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Stuff’s guide to the best kit to record a podcast

If you want your podcast to sound professional, you’ll need a proper audio setup. Here’s how to stand out and sound amazing with the very best microphones, headphones and studio equipment.

While it’s perfectly possible to record your podcast with little more than a smartphone, the end result is unlikely to impress potential subscribers. Your bantz may rival Oscar Wilde for wit and intelligence, but if you sound like you’re sat inside a skip that’s tumbling down a hill, people are going to stop listening mere seconds after hitting play.

By spending a little cash on the following bits of tech, you can upgrade your podcast and grow your audience faster.

Best microphones for podcasting

Best microphones for podcasting

If you’re podcasting solo, then your best option is something like the RØDE NT-USB Mini (£99). This studio-quality mic simply plugs into a spare USB port on your computer and in seconds is ready to record your dulcet tones. Audio capture is warm and clear, while the cardioid pickup pattern means noisy neighbours are ignored.

The NT-USB Mini comes with a magnetic detachable desk mount, but for true convenience we recommend grabbing the RØDE PSA-1 Studio Boom Arm. Bung your microphone on the end and you’ll have the freedom to sit, stand or recline while you record.

If you’re recording on the go, then RØDE’s SC6-L Interview Kit (£195) works with the free RØDE Reporter app for capturing content in lossless quality, and is optimised for two person interviews with an iPad or iPhone. The SC6-L breakout box includes a pair of tie-clip-style lavalier mics, which plug straight into the box for simultaneous recording, while a Lightning port makes it easy to connect your Apple device so it’s immediately ready to edit and upload. Like the NT-USB Mini, you can plug in a pair of headphones for real-time monitoring, while that kevlar-reinforced cabling will withstand some serious punishment. This option is particularly great if you’re interviewing guests outside of your home.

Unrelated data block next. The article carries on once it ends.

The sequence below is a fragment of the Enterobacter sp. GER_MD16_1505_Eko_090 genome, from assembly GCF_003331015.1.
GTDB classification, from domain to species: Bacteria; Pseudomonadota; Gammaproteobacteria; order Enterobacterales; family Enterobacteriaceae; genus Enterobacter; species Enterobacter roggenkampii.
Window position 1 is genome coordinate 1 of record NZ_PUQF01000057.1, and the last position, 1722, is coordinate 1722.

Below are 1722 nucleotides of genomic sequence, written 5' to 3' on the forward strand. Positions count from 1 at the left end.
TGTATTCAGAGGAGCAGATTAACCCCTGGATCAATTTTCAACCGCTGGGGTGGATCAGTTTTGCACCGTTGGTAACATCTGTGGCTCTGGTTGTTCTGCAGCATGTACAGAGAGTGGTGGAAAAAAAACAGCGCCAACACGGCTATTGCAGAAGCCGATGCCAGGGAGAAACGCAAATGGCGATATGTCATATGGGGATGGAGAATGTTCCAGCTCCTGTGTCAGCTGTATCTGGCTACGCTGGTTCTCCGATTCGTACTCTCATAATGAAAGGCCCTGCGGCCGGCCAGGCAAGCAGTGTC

Last up, if you’re hoping to build a proper studio for yourself and guests, have a gander at the RØDECaster Pro (£619). This mighty all-in-one device allows you to connect up to four high-quality studio mics and headphones all at once, plus it automatically polishes your audio (and includes shortcut buttons for the obligatory jingles and sound effects). You can record direct to a microSD card, or save your chat to a computer in real time. Try hooking up RØDE’s PodMics (£109 each), with the PSA-1 desk mount (£89) for ease of use.

Best headphones for podcasting

Best headphones for podcasting

Headphones can be plugged straight into the NT-USB Mini mic and are another essential tool for the intrepid podcaster, as they allow you to monitor audio in real time. You’ll want a closed cup pair, so there’s no audio bleed – otherwise you might get echo on the recording.

With a budget under £100, we recommend the Sennheiser HD 280 Pro (£87). The generous padding means your ears won’t fatigue, even if your podcast is an epic multi-hour affair, while external noise is also drowned out. Audio quality is strong, plus the HD 280 Pro can fold up nice and compact when not in use.

For a bit of extra cash you can grab the Audio Technica ATH-M50x (£109). Professional sound engineers give this pair plenty of kudos, and it’s easy to see (or rather, hear) why. Those 45mm drivers produce impeccable sound across the entire range, for a crisp and clear finish.

Don’t sleep on the Beyerdynamic DT 770 PRO (£125) either. They’re a bit more expensive but produce incredibly natural and detailed sound, so you’ll immediately pick up on any audio issues that need attention. Plus those velour earpads are like a big warm hug for your ears.

Best studio setup for podcasting

Best studio setup for podcasting

Now that you have your mic and headphones sorted, you’ll also need to think about the acoustics in your studio.

Bare walls and confined spaces mean you could have issues with echo. The best way to deal with this is to treat the space with some proper noise absorption. One of the more stylish options is the Vicoustic VicStudio Box, which looks more like funky modern art than acoustic treatment. You get everything you need, including glue, in the kit.

Alternatively if you’re on a budget, check out the Pro-coustix Ultraflex Wedge tiles (£33 for 24), which aren’t as visually appealing but do the job perfectly.